Senior Overseer, Tamworth Correctional Centre
18 years with Corrective Services NSW
From pizza franchisee with 45 staff to prison officer managing hundreds of inmates, 47-year-old Martin Rushby is certainly good at one thing: leadership.
He is the Senior Overseer at Tamworth Correctional Centre, managing two staff and overseeing around 40 inmates who, through Corrective Services Industries, are learning qualifications and skills, such as Certificate 2 in Engineering.
“I started as a custodial officer in 2000 and transitioned to industries a short time later. It’s a different experience; the inmates are employees so the dynamic between overseers and offenders is unique,” Mr Rushby says.
Mr Rushby is among the more than 9,000 Corrective Services NSW staff being celebrated for their commitment to community safety on National Corrections Day, Friday 18 January.
Mr Rushby started his career at Long Bay Hospital in Sydney’s east before moving to Tamworth in 2002 to be back in the country and closer to friends and family.
“It was a lifestyle change for me. It’s interesting working in a small country town; everyone knows the prison staff and it’s not uncommon for officers to be playing football on the weekends and getting tackled by former inmates,” Mr Rushby says.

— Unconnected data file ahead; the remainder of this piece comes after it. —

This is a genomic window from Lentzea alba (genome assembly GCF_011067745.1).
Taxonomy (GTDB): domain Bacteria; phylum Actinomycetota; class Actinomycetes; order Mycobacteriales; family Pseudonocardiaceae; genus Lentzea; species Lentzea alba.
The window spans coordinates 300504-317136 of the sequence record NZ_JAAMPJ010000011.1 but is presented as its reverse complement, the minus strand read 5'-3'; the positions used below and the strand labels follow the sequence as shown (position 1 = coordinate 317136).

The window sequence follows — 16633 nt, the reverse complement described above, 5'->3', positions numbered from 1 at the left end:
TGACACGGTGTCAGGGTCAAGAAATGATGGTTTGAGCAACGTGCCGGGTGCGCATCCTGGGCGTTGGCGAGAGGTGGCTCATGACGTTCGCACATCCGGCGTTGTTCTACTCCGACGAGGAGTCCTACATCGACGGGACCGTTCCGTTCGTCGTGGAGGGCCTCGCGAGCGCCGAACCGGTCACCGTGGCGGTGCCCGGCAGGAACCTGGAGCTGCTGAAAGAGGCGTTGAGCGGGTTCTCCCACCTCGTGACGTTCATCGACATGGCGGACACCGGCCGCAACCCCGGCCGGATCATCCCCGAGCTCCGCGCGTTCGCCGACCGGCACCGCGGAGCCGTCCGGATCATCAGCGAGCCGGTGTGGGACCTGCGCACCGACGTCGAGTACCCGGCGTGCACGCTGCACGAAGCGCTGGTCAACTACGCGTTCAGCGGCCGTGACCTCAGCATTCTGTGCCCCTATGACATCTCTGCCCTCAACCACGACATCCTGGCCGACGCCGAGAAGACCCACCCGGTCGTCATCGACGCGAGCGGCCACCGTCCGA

“As overseers we’re giving inmates a set of new skills and most of them are grateful. I’ve even had a former inmate return to the prison after his release to let us know he was doing well on the outside.”
Mr Rushby says his proudest moments on the job were when he received two CSI Directors Awards for continued effort and excellent operations of a business unit.
“It’s humbling to be recognised for good work. I’ve been lucky to work with many great people and I’ve learnt a lot from my colleagues over the years. I’ve formed close friendships that have changed me and made me more proactive in life,” Mr Rushby says.
The 2019 National Corrections Day theme is Working Corrections, focussing on inmate industries and the work of Community Corrections officers, who supervise offenders on court-ordered community work.
Across the state, there are about 650 Corrective Services Industries’ staff, who oversee inmates undertaking work, training and other qualifications to help reintegrate them into the community and reduce reoffending.